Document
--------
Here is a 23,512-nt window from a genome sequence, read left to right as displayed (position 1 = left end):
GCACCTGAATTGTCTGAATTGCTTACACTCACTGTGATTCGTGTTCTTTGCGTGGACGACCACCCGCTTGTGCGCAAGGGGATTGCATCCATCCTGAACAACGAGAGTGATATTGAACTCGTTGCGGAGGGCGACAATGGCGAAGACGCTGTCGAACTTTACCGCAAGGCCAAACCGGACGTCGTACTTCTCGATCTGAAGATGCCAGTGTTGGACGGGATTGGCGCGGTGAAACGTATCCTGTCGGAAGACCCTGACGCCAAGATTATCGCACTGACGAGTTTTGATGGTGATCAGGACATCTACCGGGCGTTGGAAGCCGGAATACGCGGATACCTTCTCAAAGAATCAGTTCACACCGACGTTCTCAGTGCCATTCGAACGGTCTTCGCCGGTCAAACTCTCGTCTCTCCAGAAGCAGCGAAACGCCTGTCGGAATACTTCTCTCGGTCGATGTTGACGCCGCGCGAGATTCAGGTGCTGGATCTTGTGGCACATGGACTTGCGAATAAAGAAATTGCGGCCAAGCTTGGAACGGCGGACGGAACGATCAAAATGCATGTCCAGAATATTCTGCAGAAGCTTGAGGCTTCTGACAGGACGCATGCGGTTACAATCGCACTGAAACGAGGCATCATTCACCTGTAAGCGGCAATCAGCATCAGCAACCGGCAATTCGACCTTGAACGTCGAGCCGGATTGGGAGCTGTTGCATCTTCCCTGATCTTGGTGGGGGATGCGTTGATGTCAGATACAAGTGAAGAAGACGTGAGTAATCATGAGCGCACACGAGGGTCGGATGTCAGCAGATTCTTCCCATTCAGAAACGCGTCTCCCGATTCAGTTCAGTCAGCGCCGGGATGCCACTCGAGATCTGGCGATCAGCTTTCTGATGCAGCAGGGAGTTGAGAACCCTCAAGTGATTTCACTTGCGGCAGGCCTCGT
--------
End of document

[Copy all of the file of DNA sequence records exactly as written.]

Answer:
Here is a 23,512-nt window from a genome sequence, read left to right as displayed (position 1 = left end):
GCACCTGAATTGTCTGAATTGCTTACACTCACTGTGATTCGTGTTCTTTGCGTGGACGACCACCCGCTTGTGCGCAAGGGGATTGCATCCATCCTGAACAACGAGAGTGATATTGAACTCGTTGCGGAGGGCGACAATGGCGAAGACGCTGTCGAACTTTACCGCAAGGCCAAACCGGACGTCGTACTTCTCGATCTGAAGATGCCAGTGTTGGACGGGATTGGCGCGGTGAAACGTATCCTGTCGGAAGACCCTGACGCCAAGATTATCGCACTGACGAGTTTTGATGGTGATCAGGACATCTACCGGGCGTTGGAAGCCGGAATACGCGGATACCTTCTCAAAGAATCAGTTCACACCGACGTTCTCAGTGCCATTCGAACGGTCTTCGCCGGTCAAACTCTCGTCTCTCCAGAAGCAGCGAAACGCCTGTCGGAATACTTCTCTCGGTCGATGTTGACGCCGCGCGAGATTCAGGTGCTGGATCTTGTGGCACATGGACTTGCGAATAAAGAAATTGCGGCCAAGCTTGGAACGGCGGACGGAACGATCAAAATGCATGTCCAGAATATTCTGCAGAAGCTTGAGGCTTCTGACAGGACGCATGCGGTTACAATCGCACTGAAACGAGGCATCATTCACCTGTAAGCGGCAATCAGCATCAGCAACCGGCAATTCGACCTTGAACGTCGAGCCGGATTGGGAGCTGTTGCATCTTCCCTGATCTTGGTGGGGGATGCGTTGATGTCAGATACAAGTGAAGAAGACGTGAGTAATCATGAGCGCACACGAGGGTCGGATGTCAGCAGATTCTTCCCATTCAGAAACGCGTCTCCCGATTCAGTTCAGTCAGCGCCGGGATGCCACTCGAGATCTGGCGATCAGCTTTCTGATGCAGCAGGGAGTTGAGAACCCTCAAGTGATTTCACTTGCGGCAGGCCTCGT